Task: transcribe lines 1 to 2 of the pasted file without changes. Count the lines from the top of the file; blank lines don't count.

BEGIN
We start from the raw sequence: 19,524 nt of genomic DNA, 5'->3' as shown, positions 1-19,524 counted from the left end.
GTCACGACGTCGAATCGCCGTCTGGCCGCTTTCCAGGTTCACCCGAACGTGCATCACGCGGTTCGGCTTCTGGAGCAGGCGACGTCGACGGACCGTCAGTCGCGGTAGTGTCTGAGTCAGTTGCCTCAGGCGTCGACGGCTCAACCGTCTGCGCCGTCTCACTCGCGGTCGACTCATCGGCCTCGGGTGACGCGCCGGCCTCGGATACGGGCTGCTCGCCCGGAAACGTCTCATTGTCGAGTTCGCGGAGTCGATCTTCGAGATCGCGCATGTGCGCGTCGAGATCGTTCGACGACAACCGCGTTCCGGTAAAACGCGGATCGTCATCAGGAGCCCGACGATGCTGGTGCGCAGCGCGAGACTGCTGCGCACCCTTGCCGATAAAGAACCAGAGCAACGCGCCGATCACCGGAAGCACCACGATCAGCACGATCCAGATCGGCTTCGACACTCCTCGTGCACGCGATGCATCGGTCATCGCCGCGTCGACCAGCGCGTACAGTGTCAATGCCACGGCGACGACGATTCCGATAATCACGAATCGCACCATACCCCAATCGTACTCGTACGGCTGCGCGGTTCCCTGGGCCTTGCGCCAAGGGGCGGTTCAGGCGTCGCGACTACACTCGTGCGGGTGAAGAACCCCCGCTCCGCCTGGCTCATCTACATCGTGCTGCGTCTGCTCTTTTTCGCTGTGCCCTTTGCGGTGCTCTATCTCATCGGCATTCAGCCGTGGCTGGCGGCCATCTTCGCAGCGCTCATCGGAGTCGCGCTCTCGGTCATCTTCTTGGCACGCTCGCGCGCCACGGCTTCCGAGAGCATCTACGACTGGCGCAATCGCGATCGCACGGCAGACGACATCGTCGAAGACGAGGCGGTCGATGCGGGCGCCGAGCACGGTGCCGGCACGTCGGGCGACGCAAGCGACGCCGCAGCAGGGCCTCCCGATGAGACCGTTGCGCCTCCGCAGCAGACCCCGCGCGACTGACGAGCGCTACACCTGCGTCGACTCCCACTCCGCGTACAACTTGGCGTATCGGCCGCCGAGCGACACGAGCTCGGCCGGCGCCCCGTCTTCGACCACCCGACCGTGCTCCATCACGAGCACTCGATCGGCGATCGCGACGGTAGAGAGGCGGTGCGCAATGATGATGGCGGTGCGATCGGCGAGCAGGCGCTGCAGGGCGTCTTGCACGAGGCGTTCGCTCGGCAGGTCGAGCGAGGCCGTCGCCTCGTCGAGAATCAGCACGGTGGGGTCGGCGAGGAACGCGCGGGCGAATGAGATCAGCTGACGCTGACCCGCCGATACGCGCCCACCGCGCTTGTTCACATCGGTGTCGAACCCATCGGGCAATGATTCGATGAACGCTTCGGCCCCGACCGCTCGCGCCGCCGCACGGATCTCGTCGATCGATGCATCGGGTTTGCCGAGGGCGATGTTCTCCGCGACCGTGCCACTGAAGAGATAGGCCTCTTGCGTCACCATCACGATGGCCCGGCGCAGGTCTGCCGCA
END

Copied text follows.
We start from the raw sequence: 19,524 nt of genomic DNA, 5'->3' as shown, positions 1-19,524 counted from the left end.
GTCACGACGTCGAATCGCCGTCTGGCCGCTTTCCAGGTTCACCCGAACGTGCATCACGCGGTTCGGCTTCTGGAGCAGGCGACGTCGACGGACCGTCAGTCGCGGTAGTGTCTGAGTCAGTTGCCTCAGGCGTCGACGGCTCAACCGTCTGCGCCGTCTCACTCGCGGTCGACTCATCGGCCTCGGGTGACGCGCCGGCCTCGGATACGGGCTGCTCGCCCGGAAACGTCTCATTGTCGAGTTCGCGGAGTCGATCTTCGAGATCGCGCATGTGCGCGTCGAGATCGTTCGACGACAACCGCGTTCCGGTAAAACGCGGATCGTCATCAGGAGCCCGACGATGCTGGTGCGCAGCGCGAGACTGCTGCGCACCCTTGCCGATAAAGAACCAGAGCAACGCGCCGATCACCGGAAGCACCACGATCAGCACGATCCAGATCGGCTTCGACACTCCTCGTGCACGCGATGCATCGGTCATCGCCGCGTCGACCAGCGCGTACAGTGTCAATGCCACGGCGACGACGATTCCGATAATCACGAATCGCACCATACCCCAATCGTACTCGTACGGCTGCGCGGTTCCCTGGGCCTTGCGCCAAGGGGCGGTTCAGGCGTCGCGACTACACTCGTGCGGGTGAAGAACCCCCGCTCCGCCTGGCTCATCTACATCGTGCTGCGTCTGCTCTTTTTCGCTGTGCCCTTTGCGGTGCTCTATCTCATCGGCATTCAGCCGTGGCTGGCGGCCATCTTCGCAGCGCTCATCGGAGTCGCGCTCTCGGTCATCTTCTTGGCACGCTCGCGCGCCACGGCTTCCGAGAGCATCTACGACTGGCGCAATCGCGATCGCACGGCAGACGACATCGTCGAAGACGAGGCGGTCGATGCGGGCGCCGAGCACGGTGCCGGCACGTCGGGCGACGCAAGCGACGCCGCAGCAGGGCCTCCCGATGAGACCGTTGCGCCTCCGCAGCAGACCCCGCGCGACTGACGAGCGCTACACCTGCGTCGACTCCCACTCCGCGTACAACTTGGCGTATCGGCCGCCGAGCGACACGAGCTCGGCCGGCGCCCCGTCTTCGACCACCCGACCGTGCTCCATCACGAGCACTCGATCGGCGATCGCGACGGTAGAGAGGCGGTGCGCAATGATGATGGCGGTGCGATCGGCGAGCAGGCGCTGCAGGGCGTCTTGCACGAGGCGTTCGCTCGGCAGGTCGAGCGAGGCCGTCGCCTCGTCGAGAATCAGCACGGTGGGGTCGGCGAGGAACGCGCGGGCGAATGAGATCAGCTGACGCTGACCCGCCGATACGCGCCCACCGCGCTTGTTCACATCGGTGTCGAACCCATCGGGCAATGATTCGATGAACGCTTCGGCCCCGACCGCTCGCGCCGCCGCACGGATCTCGTCGATCGATGCATCGGGTTTGCCGAGGGCGATGTTCTCCGCGACCGTGCCACTGAAGAGATAGGCCTCTTGCGTCACCATCACGATGGCCCGGCGCAGGTCTGCCGCA